LIHUE — Lee Ann Apao was curious Saturday morning, slowing her running pace to study the group of people gathered behind a pod of parked cars at Ahukini State Park.
“I run here often, but never saw this,” said the founder of Salon 203 in Lihue. “Do they know if we have orca in Hawaii waters?”
Marga Goosen, the site leader for the Hawaiian Islands National Marine Sanctuary Ocean Count, quickly stepped to the plate, answering Apao’s questions before the morning runner left and Goosen returned to her task of administering the group of volunteers.
The group at Ahukini Landing were among more than 527 volunteers who collect data from the 48 shoreline sites on Oahu, Hawaii Island and Kauai during the first of three Ocean Counts hosted by the HINMS. Kauai volunteers were at 13 of the 15 available sites, said Jean Souza, the HINMS Kauai programs coordinator.
Cindy Among-Serrao, the Sanctuary Ocean Count project coordinator, said Ocean Count serves to promote public awareness about humpback whales, the sanctuary and shore-based whale watching opportunities. The count is conducted three times a year during the peak whale season and offers a snapshot of humpback whale sightings from the shoreline. Volunteer participants tally humpback whale sightings and document the animal’s surface behavior during the survey which covers four hours from 8:15 a.m. to 12:15 p.m.
“We’ve been doing this for the past eight or nine years,” said Carol Stewart, one of the Ahukini counters. “We moved here from Oregon, and missed the first year. But we’ve done this count every year since.”
Jim Labau of Alaska even had his “whale shirt” on, and Goosen pointed out first-time volunteer Sarah Hauler who was wearing the 2017 version of the Ocean Count shirt.
“I moved here from Michigan,” said Hauler, who was partnered with Labau for the count. “I’ve never done anything like this before. It’s fun.”
Among-Serrao said whale viewing conditions across the state were nearly perfect.
“A total of 70 whale sightings were seen during the 10 to 10:15 a.m. time period,” Among-Serrao said.
“This the most of any time period throughout the day’s count. Many sites also observed green sea turtles, spinner dolphins and sea birds, and a couple of sites observed flying fish and a Hawaiian monk seal.”
Souza said the Kauai sites, based on preliminary unofficial count figures, saw an average of four whale viewings within a 15-minute time count period. That average was down from the six sightings of the 2016 count.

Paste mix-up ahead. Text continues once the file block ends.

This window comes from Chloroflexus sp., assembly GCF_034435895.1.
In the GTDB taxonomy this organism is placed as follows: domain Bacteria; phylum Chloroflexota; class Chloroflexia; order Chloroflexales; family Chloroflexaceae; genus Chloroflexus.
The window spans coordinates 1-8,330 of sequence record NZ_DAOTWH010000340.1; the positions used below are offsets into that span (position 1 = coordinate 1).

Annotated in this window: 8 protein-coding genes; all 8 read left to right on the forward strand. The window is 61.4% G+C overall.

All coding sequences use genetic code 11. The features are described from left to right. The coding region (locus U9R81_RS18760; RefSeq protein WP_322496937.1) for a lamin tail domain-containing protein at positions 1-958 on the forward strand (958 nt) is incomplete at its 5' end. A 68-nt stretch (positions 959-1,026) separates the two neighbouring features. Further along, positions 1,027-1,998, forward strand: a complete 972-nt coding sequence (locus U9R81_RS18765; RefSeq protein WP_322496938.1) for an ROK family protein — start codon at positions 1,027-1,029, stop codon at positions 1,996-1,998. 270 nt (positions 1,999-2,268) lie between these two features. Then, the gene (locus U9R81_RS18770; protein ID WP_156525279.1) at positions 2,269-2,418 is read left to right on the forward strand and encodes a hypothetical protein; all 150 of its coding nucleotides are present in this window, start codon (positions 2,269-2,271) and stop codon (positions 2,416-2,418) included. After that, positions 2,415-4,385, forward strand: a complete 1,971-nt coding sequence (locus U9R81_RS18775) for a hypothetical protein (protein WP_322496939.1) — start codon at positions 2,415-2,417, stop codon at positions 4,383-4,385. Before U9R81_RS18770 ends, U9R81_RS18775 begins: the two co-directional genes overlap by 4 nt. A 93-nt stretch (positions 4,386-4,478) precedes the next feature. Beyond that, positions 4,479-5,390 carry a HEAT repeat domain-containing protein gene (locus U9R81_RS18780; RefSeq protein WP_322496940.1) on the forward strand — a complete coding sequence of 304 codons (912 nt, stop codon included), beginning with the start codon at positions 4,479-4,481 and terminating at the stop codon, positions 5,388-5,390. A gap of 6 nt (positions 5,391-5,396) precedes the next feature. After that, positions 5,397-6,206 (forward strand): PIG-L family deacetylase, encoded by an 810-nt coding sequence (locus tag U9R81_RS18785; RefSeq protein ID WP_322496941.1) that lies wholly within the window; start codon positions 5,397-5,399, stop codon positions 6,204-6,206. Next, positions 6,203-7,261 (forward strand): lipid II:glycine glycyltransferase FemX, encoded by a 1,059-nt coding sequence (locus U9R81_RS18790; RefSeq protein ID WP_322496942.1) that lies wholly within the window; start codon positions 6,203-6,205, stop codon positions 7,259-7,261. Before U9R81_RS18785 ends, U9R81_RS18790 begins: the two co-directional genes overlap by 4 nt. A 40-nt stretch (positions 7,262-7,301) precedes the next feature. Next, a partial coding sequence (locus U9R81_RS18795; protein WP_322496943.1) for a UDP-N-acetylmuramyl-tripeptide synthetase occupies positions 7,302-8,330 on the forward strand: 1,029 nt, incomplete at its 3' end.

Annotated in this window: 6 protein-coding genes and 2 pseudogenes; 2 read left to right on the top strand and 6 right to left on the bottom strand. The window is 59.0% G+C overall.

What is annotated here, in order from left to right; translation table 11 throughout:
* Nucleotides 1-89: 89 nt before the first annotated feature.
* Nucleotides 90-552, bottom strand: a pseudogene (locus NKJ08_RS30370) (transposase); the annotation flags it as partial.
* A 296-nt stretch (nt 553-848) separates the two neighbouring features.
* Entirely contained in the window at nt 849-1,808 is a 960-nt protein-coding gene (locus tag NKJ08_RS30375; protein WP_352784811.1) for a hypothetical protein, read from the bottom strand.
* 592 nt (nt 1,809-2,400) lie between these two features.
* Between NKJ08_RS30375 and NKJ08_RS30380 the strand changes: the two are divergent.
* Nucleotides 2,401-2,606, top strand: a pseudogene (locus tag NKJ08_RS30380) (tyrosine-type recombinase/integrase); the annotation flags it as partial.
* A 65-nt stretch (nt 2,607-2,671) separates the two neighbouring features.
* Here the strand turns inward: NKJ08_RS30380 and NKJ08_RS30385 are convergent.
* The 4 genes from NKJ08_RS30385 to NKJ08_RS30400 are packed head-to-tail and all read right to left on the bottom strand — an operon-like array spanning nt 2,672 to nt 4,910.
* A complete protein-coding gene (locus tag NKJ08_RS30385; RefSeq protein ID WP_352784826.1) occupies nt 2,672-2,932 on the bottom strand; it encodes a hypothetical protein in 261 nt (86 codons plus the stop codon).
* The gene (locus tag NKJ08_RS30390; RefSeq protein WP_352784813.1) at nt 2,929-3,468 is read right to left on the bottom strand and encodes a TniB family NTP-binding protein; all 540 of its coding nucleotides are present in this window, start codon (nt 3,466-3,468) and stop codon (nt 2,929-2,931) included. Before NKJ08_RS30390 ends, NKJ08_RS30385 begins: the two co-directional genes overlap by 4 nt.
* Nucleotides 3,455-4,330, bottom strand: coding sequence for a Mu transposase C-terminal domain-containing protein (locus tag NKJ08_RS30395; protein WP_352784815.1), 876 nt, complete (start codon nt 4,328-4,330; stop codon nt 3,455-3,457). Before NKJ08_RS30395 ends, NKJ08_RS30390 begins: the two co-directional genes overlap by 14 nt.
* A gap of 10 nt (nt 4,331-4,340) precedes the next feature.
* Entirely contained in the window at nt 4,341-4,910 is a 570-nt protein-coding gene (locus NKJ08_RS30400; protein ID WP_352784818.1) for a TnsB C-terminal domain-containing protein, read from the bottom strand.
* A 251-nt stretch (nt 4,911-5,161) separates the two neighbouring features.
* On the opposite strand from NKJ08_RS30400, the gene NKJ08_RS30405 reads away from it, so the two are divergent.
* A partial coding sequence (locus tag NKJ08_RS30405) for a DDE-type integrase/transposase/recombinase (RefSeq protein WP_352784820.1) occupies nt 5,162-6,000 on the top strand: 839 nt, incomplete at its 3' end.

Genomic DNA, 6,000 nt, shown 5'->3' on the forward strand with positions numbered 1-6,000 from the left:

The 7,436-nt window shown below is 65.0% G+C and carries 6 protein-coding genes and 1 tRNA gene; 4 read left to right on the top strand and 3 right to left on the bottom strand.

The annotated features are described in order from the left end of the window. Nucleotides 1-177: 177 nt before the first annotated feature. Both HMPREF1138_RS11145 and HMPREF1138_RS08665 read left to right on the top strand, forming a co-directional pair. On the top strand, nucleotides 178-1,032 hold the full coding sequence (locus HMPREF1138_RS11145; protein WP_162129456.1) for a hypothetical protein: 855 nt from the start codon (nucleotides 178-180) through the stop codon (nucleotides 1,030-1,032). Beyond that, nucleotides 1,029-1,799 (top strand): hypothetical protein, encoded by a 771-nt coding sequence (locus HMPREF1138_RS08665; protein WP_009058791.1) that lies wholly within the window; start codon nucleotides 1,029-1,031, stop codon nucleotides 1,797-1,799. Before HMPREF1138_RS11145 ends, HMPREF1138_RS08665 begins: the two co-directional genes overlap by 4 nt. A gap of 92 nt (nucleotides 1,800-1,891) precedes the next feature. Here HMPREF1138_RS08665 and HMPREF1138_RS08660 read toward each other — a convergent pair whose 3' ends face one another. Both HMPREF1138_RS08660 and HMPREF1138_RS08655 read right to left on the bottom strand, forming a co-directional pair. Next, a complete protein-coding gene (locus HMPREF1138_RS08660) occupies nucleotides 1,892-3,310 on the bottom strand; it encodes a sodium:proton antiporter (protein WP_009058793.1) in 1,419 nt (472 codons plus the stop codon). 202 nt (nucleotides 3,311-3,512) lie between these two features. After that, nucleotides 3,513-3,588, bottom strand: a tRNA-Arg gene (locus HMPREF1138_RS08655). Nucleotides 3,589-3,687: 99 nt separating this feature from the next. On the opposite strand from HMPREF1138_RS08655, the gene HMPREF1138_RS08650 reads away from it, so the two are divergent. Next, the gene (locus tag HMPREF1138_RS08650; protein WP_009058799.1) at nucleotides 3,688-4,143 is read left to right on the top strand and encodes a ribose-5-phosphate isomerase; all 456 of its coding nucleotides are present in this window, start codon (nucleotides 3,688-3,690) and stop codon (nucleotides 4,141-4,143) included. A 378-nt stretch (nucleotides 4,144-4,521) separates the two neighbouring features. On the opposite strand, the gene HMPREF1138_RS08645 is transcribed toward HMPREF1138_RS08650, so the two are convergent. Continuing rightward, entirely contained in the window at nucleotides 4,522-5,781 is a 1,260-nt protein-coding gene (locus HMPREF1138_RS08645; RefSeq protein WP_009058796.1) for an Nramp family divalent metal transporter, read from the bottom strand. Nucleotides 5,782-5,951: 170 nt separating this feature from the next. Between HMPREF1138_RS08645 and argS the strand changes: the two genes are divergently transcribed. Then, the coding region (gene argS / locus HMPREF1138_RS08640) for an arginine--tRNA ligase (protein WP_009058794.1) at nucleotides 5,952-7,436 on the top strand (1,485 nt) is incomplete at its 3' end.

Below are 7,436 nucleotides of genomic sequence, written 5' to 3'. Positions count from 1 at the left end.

“Something must be going on down there,” said Ralph Stewart. “We saw two sightings in the same place over the last 18 minutes. It must be the same whale because it didn’t move from that spot.”
The highest number of Kauai sightings were reported from the Makahuena Point site with 10 viewings. The lowest was at Ahukini, Kaiwa Point and the Waimea Canyon Drive lookout with one.
Souza said Kauai’s count was performed by 117 volunteers over the 13 sites. In addition to collecting data, 176 “whale education” recipients, including Apao, were reported.
“One of the most notable observations on Kauai was reported by Rebecca Fries, the site leader at the Mahaulepu- Makawehi Point,” Souza said. “She saw 100 pec slaps within 10 minutes by two whales.”
Souza said data from all sites will be posted within a week on www.HawaiiHumpbackWhale.noaa.gov and on www.sanctuaryoceancount.org.
Thre year’s remaining ocean counts are scheduled for Feb. 25 and March 25.
Volunteers wishing to participate need to pre-register by emailing Souza at Jean.Souza@noaa.gov with their name, count date preference, site preference, a contact phone number and email address.
New volunteers, and those who want a refresher, also need to go through a required two-hour training session. These will be held at the King Kaumuali‘i Elementary School cafeteria from 9 to 11 a.m. on Feb. 18 and March 18.